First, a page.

On this episode we’ll take a look at exactly how the three main areas of control work in any camera.
There are three primary areas of control in photography, each having to do with a different part of the camera: the body, the lens, and the film speed. A change to any one of these variables will necessitate a change to at least one of the other variables because the correct exposure for any given shot is actually a relationship of the three.
These principles apply to any camera that allows you to put it in manual mode and override the automatic settings. (They also apply to fully automatic cameras although you can’t control it.)
Within the camera body you can control the SHUTTER SPEED
This is how long the shutter stays open to expose the film, or in this case the digital image sensor.
- Slow shutter speeds in the half second to one second range are often used for low light conditions.
- An average shutter speed may be in the 1/60th – 1/200th of a second range.
- And a very fast shutter speed would be used for fast action sports. For example, an Indy race car speeding by might be captured at 1/2000th of a second.
The longer the shutter is open, the more light is allowed to expose the film or digital image sensor.
Within the lens you can control the APERTURE
This is a measure of how much the blades of the lens are open or closed. In a camera lens, the blades basically do the same thing as your eyes when they dilate or contract to handle different light levels.
- The lower the aperture setting, the larger the opening to allow light. The lowest setting is often referred to as shooting “wide open” because the blades don’t restrict the incoming light at all.
- Another effect aperture has on shooting is the depth of field. This is the range of the captured image that is in focus. A portrait taken with a “shallow” depth of field, for example, would have the subject in focus, while items in the background appear blurred.
- The blurry effect associated with shallow depth of field is also referred to as BOKEH.
- A portrait taken with a large depth of field will keep everything in focus.
The choice of ISO film speed affect the photo
Film speeds used in a traditional camera have an effect on the image. Film speeds have standard ISO ratings, where lower numbers refer to film associated with slower speed photography such as portraits or landscapes, and higher ISO speed films are used for fast action images.
- A high ISO film can capture an exposure much faster than a lower ISO film, but at the expense of image quality.
- Low ISO film will capture greater detail, but requires more light and/or longer exposure times to do so.
- Digital cameras have ISO equivalent settings that imitate the exact same effect achieved by film cameras.
It is possible to create similar, but not identical, effects by adjusting different variables within the lens, body or ISO. For example:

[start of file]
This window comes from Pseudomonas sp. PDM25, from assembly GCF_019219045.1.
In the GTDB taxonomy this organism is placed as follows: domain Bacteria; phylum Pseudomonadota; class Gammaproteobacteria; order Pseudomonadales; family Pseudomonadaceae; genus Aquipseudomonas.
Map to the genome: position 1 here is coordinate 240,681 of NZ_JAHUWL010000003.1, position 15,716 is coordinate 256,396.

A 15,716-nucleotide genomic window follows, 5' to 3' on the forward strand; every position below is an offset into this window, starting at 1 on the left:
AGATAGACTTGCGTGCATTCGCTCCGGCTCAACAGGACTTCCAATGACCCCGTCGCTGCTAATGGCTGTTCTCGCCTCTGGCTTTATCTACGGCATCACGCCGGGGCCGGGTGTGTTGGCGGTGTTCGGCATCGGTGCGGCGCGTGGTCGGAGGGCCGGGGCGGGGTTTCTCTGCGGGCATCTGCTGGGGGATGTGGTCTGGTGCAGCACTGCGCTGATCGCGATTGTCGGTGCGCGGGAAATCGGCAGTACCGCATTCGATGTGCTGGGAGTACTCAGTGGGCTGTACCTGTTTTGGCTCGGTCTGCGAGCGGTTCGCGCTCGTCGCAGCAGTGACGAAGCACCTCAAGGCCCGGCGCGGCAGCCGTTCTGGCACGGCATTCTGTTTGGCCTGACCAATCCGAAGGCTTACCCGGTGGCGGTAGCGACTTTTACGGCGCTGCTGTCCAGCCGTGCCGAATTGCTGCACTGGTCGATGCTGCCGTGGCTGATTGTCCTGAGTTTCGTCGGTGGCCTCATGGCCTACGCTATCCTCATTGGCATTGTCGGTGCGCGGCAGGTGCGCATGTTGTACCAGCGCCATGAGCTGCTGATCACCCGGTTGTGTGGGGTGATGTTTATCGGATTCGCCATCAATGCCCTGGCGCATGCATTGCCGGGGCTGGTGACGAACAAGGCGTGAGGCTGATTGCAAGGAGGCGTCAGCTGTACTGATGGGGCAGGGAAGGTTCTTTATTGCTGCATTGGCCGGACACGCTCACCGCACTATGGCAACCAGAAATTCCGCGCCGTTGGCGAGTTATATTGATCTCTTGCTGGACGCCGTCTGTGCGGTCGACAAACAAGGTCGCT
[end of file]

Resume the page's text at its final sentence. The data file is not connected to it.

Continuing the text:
- A higher ISO film (or digital equivalent) is less sensitive to light, resulting in a darker image.
- Selecting a higher Aperture setting will allow less light to reach the sensor, resulting in a darker image.
- Shooting a faster shutter speed will expose the film or sensor for a shorter time, resulting in a darker image.
Although, each of those settings might result in the same image brightness, they also have other consequences:
- Moving to a higher ISO film (or digital equivalent) will create a “noisier” image with impacted color and more artifacts in the form of graininess.
- Selecting a higher aperture setting will have a side effect of widening the depth of field. This will bring more of the background into focus.
- Using a faster shutter speed will have the effect of freezing movement in an image. For subjects in motion this will potentially remove blur, which may at times be desirable, but at others times not so much.
Also, bokeh isn’t the blur itself. That’s just an effect of the depth of field of focus. Bokeh is the quality of the blur – how point sources of light expand and soften as they go out of focus. How even the blur is, the effect of the shape of the aperture and the lens aperture blades, how consistent the tone and brightness of the image circle is, etc.
“Good” bokeh is when a point source of light expands as a uniformly bright and tonally consistent circle of increasing size as the distance from the focus plane increases. “Bad” bokeh is when the shape diverges from a circle (cheap lenses with fewer, straight aperture blades that create pentagon/hexagon bokeh), when the circle has brighter edges than center (reflective telephoto lenses have a characteristic donut-shaped bokeh), or the color tone shifts from the center to the edge of the blurred point.
As far as depth of field – there is only one true plane of focus where everything is completely sharp. A smaller aperture simply reduces the size of the focus error (by making the light pass through a smaller hole) as distance increases from the focal plane, so elements in front of and behind the focal point still appear to be sharp. Eventually, however, even with the lens stopped down to a smaller aperture foreground and background elements will blur – depending on how close your subject is. General rule of thumb is that the “depth of field” is 1/3 in front of your focus point, and 2/3 behind it.
You got that one backwards. The higher the ISO number, the higher the light sensitivity.
John P. says
Oops, good catch, I didn’t even realize I said that. This is the kind of thing that happens when a camera is pointed in your face. 😉